Puyallup High quarterback Nathaniel Holcomb is being spoiled in his senior season with the Vikings football team.
After years of throwing it to “little guys,” Holcomb’s receivers have finally grown up. The Vikings’ play caller now has a cadre of tall targets to choose from.
“Our whole (set of) starting receivers are just ready to go,” Holcomb said. “We’ve thrown so much in the off-season. (I believe) our passing game will be sick.”
Not to diminish the success Tyler Torgerson or Brady Winter had for Holcomb over the quarterback’s first couple of seasons with the Vikings, but the bottom line is both lacked height.
“Since I’ve been at Puyallup, all across the board, this is best group I’ve had,” Holcomb said of his receiving corps. “The thing that will surprise people is how good their hands are. I trust every one of them to go up and fight, and catch it if I throw it to them.”
Targets such as Tallon Yearbury (6-foot-2), Darius Morrison (6-foot-3) and Landen Neff (6-foot-2) are being added to Holcomb’s favorite target, Noah McFadden (5-foot-10). Already bursting at the seams with big-bodied receivers, Puyallup has the ability to add one more after Gavin Dunasky and his 6-foot-6 frame get more reps with the offense.
Since I’ve been at Puyallup, all across the board, this is best group I’ve had. The thing that will surprise people is how good their hands are. I trust every one of them to go up and fight, and catch it if I throw it to them.
“We really have five to seven guys listed over 6 feet that we feel confident lining up at receiver,” Puyallup coach Gary Jeffers said. “This is the tallest and deepest wide receiving group I’ve had. It’s going to be fun seeing them go up and get the football each week.”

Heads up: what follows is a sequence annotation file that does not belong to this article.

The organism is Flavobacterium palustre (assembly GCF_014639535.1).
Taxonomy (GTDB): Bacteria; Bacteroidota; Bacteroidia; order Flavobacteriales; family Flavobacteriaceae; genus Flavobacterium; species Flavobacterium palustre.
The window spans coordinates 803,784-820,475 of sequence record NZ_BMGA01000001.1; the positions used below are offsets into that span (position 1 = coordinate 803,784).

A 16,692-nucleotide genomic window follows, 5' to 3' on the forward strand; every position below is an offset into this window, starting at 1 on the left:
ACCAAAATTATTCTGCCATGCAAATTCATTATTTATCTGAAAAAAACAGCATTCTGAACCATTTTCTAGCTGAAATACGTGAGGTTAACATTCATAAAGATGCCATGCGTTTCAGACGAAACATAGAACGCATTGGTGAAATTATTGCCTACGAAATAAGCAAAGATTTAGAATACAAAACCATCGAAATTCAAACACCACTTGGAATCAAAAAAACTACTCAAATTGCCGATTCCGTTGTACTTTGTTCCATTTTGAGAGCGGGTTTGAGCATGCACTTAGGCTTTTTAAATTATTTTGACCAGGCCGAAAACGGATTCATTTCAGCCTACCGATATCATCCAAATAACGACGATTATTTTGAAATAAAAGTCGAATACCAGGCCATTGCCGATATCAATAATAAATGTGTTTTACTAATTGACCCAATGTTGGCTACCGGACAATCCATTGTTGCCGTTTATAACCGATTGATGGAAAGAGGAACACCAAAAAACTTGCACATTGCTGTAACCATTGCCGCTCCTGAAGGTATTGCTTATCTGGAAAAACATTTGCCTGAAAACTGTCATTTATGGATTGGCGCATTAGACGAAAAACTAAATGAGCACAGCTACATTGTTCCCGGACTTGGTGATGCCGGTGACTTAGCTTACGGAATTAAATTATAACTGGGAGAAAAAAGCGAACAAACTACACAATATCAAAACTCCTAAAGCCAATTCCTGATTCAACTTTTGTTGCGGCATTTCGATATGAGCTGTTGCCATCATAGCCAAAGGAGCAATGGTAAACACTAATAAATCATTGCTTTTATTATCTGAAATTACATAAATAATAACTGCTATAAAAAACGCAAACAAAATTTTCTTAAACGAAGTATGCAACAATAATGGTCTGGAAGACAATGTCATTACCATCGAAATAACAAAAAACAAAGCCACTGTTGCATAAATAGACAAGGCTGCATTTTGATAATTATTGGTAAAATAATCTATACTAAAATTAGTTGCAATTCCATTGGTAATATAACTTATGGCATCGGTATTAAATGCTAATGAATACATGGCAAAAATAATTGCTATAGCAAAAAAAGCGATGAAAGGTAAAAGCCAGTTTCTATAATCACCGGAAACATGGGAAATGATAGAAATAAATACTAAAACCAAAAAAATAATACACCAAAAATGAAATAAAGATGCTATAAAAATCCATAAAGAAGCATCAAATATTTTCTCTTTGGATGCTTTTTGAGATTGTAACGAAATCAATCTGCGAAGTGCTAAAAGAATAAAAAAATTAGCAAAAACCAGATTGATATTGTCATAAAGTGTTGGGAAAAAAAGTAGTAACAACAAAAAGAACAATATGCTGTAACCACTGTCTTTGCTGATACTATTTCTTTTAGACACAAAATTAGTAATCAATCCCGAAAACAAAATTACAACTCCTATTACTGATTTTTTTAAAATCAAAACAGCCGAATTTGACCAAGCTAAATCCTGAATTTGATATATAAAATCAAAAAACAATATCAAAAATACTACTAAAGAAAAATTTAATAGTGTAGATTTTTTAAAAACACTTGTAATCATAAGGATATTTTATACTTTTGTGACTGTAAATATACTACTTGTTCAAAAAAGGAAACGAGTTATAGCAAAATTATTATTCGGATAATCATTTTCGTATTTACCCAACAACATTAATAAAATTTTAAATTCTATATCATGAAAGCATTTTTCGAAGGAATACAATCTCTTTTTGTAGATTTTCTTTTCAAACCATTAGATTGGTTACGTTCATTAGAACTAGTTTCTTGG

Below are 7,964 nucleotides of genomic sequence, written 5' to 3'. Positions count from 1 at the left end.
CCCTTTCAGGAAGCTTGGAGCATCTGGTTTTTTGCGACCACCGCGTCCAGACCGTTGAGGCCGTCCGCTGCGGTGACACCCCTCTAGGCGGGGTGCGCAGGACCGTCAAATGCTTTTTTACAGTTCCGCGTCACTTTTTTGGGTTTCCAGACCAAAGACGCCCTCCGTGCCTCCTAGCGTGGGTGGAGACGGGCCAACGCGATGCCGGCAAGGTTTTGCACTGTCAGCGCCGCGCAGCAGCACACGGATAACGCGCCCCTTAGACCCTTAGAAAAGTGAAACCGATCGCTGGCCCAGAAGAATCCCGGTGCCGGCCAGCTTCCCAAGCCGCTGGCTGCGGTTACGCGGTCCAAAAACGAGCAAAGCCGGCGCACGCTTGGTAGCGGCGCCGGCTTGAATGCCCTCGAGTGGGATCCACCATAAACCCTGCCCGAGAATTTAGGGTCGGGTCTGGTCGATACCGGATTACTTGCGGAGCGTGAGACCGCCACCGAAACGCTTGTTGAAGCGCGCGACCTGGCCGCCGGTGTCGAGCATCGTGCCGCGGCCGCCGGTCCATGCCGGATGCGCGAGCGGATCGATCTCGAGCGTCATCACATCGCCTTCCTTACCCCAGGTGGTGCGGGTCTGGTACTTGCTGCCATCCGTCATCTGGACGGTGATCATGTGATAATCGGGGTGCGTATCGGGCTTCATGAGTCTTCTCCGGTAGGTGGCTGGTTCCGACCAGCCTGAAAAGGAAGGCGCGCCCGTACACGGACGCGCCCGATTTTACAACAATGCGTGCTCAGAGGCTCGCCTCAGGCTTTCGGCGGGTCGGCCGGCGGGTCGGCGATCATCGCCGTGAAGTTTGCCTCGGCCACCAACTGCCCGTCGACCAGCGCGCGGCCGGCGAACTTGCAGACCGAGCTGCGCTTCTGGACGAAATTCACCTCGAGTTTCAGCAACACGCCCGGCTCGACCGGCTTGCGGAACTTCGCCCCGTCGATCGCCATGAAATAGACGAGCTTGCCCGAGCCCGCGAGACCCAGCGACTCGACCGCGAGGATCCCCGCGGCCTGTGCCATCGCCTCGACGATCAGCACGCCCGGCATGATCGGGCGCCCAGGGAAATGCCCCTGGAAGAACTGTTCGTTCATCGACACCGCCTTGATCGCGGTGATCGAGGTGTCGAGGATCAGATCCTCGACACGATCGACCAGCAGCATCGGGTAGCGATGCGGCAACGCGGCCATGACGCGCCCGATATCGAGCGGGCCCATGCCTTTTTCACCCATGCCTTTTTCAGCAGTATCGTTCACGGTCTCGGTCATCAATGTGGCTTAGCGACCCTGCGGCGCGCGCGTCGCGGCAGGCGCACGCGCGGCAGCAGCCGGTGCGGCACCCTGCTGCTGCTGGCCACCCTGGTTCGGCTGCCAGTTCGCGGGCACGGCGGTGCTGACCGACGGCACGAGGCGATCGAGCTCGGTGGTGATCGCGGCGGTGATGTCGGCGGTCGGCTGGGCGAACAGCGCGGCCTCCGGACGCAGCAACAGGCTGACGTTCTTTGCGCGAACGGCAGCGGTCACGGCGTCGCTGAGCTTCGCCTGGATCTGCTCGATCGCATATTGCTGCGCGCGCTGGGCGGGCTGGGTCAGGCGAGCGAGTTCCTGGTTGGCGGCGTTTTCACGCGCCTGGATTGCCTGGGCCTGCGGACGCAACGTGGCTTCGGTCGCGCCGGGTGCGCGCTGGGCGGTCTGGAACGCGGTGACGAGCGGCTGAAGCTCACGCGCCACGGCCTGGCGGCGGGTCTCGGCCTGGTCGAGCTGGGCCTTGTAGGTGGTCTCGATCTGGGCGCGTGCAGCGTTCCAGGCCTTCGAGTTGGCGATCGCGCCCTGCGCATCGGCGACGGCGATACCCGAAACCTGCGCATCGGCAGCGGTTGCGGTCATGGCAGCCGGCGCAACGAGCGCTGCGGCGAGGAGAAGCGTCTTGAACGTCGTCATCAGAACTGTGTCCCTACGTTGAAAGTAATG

Said Yearbury: “We all run good routes, and we all have good hands,”
Throughout the offseason, the Vikings quarterback and his stable of receivers went to work trying to get over that hump.
All it took for Puyallup to reach the playoffs last season was one additional win. One close loss going the other way would have made the difference, but Puyallup instead tied with Curtis and Bethel when it came to overall record (5-4). Those other teams made the regional round; Puyallup did not.
“(Holcomb) holds us accountable for when we mess up, because he expects more from us. It’s for the best for us (receivers),” Neff said. “This year it’s different. We’re a team, we’re a family and we don’t give up.”
(Holcomb) holds us accountable for when we mess up, because he expects more from us. It’s for the best for us (receivers). This year it’s different. We’re a team, we’re a family and we don’t give up.
Holcomb was hurt for a few of those losses, leaving the senior wondering if things would have turned out differently had he been in there. Could he have made a difference?
“We’re all really hungry, and we’re not going to be scared who we’re facing,” Holcomb said. “People are going to be surprised by how hungry we are — both offensively and defensively.”
The past is the past for the senior quarterback. Now is the time for him and his air attack to take on the South Puget Sound League and finally grab that elusive Class 4A playoff spot.
Puyallup opens the season with a grudge match against Curtis on Friday (Sept. 2) at Sparks Stadium, nearly 11 months after winning a 40-37 thriller against the visitors from University Place in overtime.